The Los Angeles Times reported in July 2007 that "the number of U.S.-paid private contractors in Iraq now exceeds that of American combat troops, newly released figures show, raising fresh questions about the privatization of the war effort and the government's capacity to carry out military and rebuilding campaigns." According to the State and Defense department figures obtained by the Times, "[m]ore than 180,000 civilians - including Americans, foreigners and Iraqis - are working in Iraq under U.S. contracts" a fact that "shows how heavily the Bush administration has relied on corporations to carry out the occupation of Iraq - a mission criticized as being undermanned."
The Bush Administration has deliberately relied on private contractors and increasing privatization in general, not only as a means to supplement needed forces, but as a means to avoid accountability and oversight of the ways in which it allocates competing resources, addresses competing priorities, and carries out its policies. This privatized corporate shield from accountability prevents the Bush Administration from having to insure that the military's infrastructure and equipment needs are up to par and from having to deal with fallout from its failures. Having a private military force that is equal to or outnumbers US military personnel means that you don't have to care as much about what is happening to the people you send to fight your wars and that operations can be carried out without the bothersome interference of government and public accountability. After all, where does the overhaul of a computer system with systemic problems that handles basic personnel functions that are essential for the effective operation of the military fall on the list of priorities when so much of the occupation and other military functions can be outsourced to private companies who will be paid with tax payer dollars?
The Bush administration's belief that it should not be held accountable for anything is no doubt a significant part of the reason that the Bush Administration will not hold defense contractors and companies like Halliburton accountable for their war-profiteering even while the troops are going into debt because of a defunct computer system. If the military needs the estimated 1.5 million dollars that it has billed veterans for, then the Bush administration should go after the war profiteers and recover the billions in tax payer money that they have stolen and wasted.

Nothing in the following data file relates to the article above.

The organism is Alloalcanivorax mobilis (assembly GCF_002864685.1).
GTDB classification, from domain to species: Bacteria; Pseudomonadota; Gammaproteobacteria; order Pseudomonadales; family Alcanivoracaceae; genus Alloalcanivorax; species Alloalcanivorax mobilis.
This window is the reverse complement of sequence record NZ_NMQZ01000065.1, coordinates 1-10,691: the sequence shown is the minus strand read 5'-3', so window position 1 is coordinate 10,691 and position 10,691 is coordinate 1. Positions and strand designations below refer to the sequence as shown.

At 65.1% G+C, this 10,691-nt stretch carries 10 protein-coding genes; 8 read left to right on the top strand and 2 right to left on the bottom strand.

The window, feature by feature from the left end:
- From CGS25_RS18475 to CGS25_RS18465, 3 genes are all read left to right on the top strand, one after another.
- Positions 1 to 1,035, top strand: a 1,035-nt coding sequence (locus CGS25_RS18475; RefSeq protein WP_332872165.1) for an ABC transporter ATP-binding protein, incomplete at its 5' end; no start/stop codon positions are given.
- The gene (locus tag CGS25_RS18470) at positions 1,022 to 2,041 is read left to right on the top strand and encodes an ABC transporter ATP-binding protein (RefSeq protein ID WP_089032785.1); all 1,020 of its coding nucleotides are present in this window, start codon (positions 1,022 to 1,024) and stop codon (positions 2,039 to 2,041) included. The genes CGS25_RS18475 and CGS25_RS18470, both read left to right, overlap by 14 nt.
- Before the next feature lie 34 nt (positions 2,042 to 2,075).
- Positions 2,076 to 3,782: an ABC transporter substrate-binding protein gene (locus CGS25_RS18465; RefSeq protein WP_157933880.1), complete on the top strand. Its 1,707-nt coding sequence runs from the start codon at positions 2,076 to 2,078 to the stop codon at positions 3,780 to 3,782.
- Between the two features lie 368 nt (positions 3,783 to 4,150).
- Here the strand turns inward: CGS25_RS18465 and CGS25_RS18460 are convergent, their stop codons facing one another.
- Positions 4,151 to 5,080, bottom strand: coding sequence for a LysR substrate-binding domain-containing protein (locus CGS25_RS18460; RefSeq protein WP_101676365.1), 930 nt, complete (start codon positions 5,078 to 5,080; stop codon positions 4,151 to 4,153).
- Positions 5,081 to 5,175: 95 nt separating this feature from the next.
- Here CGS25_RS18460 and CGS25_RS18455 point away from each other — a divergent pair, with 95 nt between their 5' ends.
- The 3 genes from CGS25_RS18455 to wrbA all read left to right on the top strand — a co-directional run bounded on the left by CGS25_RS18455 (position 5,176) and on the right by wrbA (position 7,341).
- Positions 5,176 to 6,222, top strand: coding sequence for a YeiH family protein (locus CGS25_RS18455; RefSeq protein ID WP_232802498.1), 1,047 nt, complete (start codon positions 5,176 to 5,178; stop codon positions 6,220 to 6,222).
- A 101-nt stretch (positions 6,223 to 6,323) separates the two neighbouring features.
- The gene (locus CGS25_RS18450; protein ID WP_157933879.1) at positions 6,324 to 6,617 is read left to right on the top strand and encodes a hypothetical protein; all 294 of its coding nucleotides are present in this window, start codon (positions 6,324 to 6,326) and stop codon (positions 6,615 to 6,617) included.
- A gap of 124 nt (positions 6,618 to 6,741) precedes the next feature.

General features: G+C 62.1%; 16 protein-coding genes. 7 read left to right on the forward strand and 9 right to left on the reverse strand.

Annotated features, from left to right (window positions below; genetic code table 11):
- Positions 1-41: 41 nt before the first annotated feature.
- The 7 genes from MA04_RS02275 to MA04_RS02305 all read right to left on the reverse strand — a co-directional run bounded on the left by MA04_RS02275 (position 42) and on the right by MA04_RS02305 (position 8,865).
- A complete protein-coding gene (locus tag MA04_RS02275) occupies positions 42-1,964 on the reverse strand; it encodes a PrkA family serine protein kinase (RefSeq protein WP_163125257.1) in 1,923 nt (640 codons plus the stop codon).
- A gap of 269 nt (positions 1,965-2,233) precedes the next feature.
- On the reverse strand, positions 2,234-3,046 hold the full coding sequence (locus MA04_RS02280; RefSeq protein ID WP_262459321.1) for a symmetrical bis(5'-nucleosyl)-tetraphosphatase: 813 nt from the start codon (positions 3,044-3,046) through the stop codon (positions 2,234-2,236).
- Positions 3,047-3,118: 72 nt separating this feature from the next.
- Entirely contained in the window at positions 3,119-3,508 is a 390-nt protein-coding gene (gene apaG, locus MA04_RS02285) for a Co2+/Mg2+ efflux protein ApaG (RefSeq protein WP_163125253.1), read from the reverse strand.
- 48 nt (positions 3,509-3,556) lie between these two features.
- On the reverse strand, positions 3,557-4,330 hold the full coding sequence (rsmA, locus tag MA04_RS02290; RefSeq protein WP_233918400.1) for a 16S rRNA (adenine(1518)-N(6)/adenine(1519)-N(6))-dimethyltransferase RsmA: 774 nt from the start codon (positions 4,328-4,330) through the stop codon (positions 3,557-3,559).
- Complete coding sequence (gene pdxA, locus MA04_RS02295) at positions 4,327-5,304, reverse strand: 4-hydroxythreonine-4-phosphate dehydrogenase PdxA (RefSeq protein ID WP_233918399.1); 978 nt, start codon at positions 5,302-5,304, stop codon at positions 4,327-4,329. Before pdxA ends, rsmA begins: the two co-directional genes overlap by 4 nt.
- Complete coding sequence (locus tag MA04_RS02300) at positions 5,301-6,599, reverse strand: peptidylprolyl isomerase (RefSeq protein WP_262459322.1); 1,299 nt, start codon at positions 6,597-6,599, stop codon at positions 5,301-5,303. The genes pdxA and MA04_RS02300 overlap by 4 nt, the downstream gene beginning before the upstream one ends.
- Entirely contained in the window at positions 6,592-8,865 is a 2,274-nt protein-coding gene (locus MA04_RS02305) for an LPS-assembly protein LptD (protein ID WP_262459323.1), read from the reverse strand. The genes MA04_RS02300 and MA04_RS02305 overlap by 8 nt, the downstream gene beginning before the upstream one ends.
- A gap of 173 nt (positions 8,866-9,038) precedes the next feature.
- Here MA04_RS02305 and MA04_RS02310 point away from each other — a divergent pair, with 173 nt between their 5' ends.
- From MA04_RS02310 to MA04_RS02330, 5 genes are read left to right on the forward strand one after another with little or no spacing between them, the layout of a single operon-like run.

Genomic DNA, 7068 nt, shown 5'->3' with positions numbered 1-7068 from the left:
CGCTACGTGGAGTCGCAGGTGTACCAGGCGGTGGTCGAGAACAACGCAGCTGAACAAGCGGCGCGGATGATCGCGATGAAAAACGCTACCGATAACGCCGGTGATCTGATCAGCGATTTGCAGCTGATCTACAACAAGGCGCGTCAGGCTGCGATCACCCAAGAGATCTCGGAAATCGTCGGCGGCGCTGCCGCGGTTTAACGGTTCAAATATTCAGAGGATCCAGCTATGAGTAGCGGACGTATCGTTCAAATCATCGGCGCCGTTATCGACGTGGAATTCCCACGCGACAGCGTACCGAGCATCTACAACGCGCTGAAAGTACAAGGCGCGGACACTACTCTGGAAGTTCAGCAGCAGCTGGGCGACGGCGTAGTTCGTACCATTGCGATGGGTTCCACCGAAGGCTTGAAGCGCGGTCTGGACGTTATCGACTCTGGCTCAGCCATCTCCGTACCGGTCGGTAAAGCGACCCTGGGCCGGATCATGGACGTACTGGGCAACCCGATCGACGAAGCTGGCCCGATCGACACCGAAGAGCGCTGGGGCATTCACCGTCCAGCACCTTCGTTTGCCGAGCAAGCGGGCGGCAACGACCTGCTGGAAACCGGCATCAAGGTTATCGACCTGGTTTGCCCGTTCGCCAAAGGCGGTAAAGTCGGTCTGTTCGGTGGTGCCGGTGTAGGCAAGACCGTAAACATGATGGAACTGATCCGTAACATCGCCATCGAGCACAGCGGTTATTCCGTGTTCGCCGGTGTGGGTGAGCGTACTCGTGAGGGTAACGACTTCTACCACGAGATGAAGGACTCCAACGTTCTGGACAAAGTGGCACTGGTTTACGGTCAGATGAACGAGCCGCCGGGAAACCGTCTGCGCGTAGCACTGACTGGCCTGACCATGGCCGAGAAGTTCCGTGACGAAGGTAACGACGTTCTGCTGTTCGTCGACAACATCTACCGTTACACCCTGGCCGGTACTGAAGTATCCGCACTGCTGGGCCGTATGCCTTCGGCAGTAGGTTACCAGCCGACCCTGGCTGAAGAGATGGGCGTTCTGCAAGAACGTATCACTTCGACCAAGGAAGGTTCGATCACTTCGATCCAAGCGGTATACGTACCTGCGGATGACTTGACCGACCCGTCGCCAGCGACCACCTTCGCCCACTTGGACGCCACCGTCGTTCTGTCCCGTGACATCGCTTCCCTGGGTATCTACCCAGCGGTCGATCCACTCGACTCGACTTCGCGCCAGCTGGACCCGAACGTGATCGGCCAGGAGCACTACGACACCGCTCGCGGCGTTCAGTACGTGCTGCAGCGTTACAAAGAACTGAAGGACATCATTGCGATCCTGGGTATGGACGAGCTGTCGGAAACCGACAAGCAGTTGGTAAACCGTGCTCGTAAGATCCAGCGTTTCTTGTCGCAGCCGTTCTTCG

But Bush's politicized Justice Department has never had any intention of doing this and "has opted out of at least 10 whistle-blower lawsuits alleging fraud and corruption in government reconstruction and security contracts in Iraq, and has spent years investigating additional fraud cases but has yet to try to recover any money."
This Boston Globe article from June of this year further points out:
The government's reluctance to join in any of the civil suits has sparked allegations of political interference.
One witness, Alan Grayson , a lawyer who represents several whistle-blowers, told the House subcommittee on Crime, Terrorism, and Homeland Security that the Justice Department has been stonewalling and dragging its feet in investigating the whistle-blowers' claims of fraud.
"In our fifth year in the war in Iraq, the Bush administration has not litigated a single case against any war profiteer under the False Claims Act," Grayson said....
Historically, the False Claims Act has served as an important tool in recovering money defrauded from the federal government. Last year, it was used to return more than $3 billion in domestic cases, but has recovered only about $6.1 million from Iraq since the war began. Those recoveries, however, were the result of settlements between the Justice Department and two contractors -- not civil lawsuits or prosecutions.
(Emphasis mine). Thus, do we really have to wonder why it is that only $6.1 million dollars in settlements has been recovered out of the possible billions in waste and over-priced services that the Bush Administration could recover from these greedy, war-profiteering bastards but the Pentagon is billing veterans for an estimated $1.5 million. I'm sure it doesn't hurt that these war profiteers have a lot of friends and influence:
Outfits like Halliburton, DynCorp, Blackwater, L-3, Titan, Custer Battles, Triple Canopy, and Wackenhut are reaping billions of our tax dollars doing military work that the Bush-Cheney Pentagon has outsourced. Not coincidentally, nearly all of these corporations are big-dollar donors to Republicans and/or are run by executives with tight GOP ties.
(Emphasis mine). Kurt Vonnegut once wondered about the inhumanity of those who would make the preposterous claim that criticizing the way this war has been handled and the basis upon which it was launched endangered the morale of the troops when soldiers were already "being treated, as I never was, like toys a rich kid got for Christmas." Maybe that was only the beginning. Now thousands of rich kids' toy soldiers are coming home to be the rich kids' debt slaves.